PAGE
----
I'm going to do this if I can find everything, were the PVC fittings easy to come by?
Yeah, they're easy to find. Just go to Homedepot or Lowe's and look in the plumbing section. I just found the 1'' sprinkler valve, opened it up and went to the plumbing section to find the pieces I needed.
I don't know what the inside diameter of the solenoid it. Whatever your going to have flowing through it does have to be under pressure a little. I don't know specifically but it's not too hard to blow through with your mouth when it's engaged.
Whatever your going to have flowing through it does have to be under pressure a little.
Yeah, every liquid has to be under a little pressure to flow through a tube (generally speaking). But some solenoids, particularly the less expensive ones, use the fluid pressure to switch them somehow. So if you have a fluid that is not adequately pressurized, they won't close all the way.
You are using this for an RO system. That's got a good bit of pressure. I ask because some other application, like draining a tank, may not have as much pressure, and this lawn solenoid may not be suitable. So it would be nice to know if you have that info.
Steve - 33g reef and a 180g planted in need of a re-scape.
This solenoid does not use fluid pressure to switch it. It uses the 24V transformer. When there is power to it, the valve opens. When the power is shut off, it closes. I do not think this would work for draining a tank unless you had some sort of pump hooked up to it, which would be pointless because you could just use the pump without the solenoid. Does that answer your question?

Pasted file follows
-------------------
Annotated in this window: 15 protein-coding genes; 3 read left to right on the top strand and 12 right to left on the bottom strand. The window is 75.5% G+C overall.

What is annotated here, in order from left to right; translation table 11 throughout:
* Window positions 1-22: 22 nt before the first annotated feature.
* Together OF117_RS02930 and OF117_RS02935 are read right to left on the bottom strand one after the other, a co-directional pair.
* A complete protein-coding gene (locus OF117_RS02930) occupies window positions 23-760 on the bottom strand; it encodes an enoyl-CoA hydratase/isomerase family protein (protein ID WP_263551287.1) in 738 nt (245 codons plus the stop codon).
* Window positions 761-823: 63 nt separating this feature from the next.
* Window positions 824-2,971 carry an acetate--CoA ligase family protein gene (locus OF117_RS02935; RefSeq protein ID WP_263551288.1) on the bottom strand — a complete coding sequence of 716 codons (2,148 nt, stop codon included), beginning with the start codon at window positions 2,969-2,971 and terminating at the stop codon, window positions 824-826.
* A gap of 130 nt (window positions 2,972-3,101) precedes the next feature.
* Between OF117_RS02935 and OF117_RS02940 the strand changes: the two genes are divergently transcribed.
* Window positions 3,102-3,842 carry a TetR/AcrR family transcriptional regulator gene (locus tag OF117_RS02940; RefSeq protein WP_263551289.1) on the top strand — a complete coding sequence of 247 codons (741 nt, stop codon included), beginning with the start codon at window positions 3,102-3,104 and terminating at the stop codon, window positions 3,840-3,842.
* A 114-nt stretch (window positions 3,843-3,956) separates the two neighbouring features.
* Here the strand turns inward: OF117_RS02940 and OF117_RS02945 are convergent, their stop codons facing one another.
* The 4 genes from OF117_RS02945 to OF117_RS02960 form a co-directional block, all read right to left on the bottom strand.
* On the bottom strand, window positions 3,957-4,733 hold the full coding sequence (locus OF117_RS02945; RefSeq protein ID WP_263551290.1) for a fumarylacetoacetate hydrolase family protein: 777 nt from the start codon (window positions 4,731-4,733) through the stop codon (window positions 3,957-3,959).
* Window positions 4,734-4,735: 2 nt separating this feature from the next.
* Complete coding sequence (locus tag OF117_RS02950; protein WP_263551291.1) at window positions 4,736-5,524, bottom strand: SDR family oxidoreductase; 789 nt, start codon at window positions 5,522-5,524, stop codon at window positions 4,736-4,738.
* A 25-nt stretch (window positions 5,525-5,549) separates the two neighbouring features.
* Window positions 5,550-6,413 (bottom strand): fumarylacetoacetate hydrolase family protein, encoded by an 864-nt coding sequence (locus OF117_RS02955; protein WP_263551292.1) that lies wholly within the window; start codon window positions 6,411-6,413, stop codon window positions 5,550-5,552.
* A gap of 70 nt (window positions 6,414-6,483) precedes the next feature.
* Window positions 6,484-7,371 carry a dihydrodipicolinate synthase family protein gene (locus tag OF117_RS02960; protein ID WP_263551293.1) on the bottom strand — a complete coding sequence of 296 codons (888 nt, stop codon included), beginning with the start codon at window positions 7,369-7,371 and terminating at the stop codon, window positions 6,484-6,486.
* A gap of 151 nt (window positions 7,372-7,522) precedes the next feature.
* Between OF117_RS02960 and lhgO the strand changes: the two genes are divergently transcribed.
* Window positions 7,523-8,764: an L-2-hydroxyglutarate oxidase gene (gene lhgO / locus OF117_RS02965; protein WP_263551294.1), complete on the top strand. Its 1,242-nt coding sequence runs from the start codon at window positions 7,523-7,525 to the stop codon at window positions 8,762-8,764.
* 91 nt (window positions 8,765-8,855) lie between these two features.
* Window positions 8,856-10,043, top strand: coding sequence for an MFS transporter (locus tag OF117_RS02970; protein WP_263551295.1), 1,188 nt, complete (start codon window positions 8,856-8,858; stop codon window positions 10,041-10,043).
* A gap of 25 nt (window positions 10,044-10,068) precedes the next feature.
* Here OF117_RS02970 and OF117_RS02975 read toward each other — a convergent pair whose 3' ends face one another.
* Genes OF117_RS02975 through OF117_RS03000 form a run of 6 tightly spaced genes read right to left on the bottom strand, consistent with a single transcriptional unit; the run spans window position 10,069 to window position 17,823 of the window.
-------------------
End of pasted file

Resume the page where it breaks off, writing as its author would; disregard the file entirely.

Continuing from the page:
But some solenoids, particularly the less expensive ones, use the fluid pressure to switch them somehow. So if you have a fluid that is not adequately pressurized, they won't close all the way.
You're spot on !
Most of the gardening electric valves uses this system.
A solenoid lets a small amout of water (master command) to push a spring loaded piston lifting a rubber membrane (slave) allowing a big flow of water.
Membranes have a tendancy to become porous over time, and the low ph out of the RO/DI will not help.
But it will take a while before it happens.
I needed a automatic shut-off valve for my RO-DI system and it had to be before the water line got to the RO-DI unit. So I decided to see what I could come up with. I went to Wal-Mart and got a Automatic Float Switch ($11.28) in the boating section. Then I went to Lowe's and got a 1'' Sprinkler Valve ($10.92) and a 24V Transformer ($12.97) in the sprinkler section. I already had the pvc pipe fittings (~$6).
Wow, that is a whole lot cheaper than what I spent on the setup for my auto water changer, and for the most part it looks like you got all the same equipment. Nice job!
I really should learn to shop around more when I do these things.
Hi Guys, just out of curiosity, is there an advantage of this setup over using a regular Kent Marine float valve? I've got my trash-can RO setup with a mechanical float valve on it, and it's been doing fine.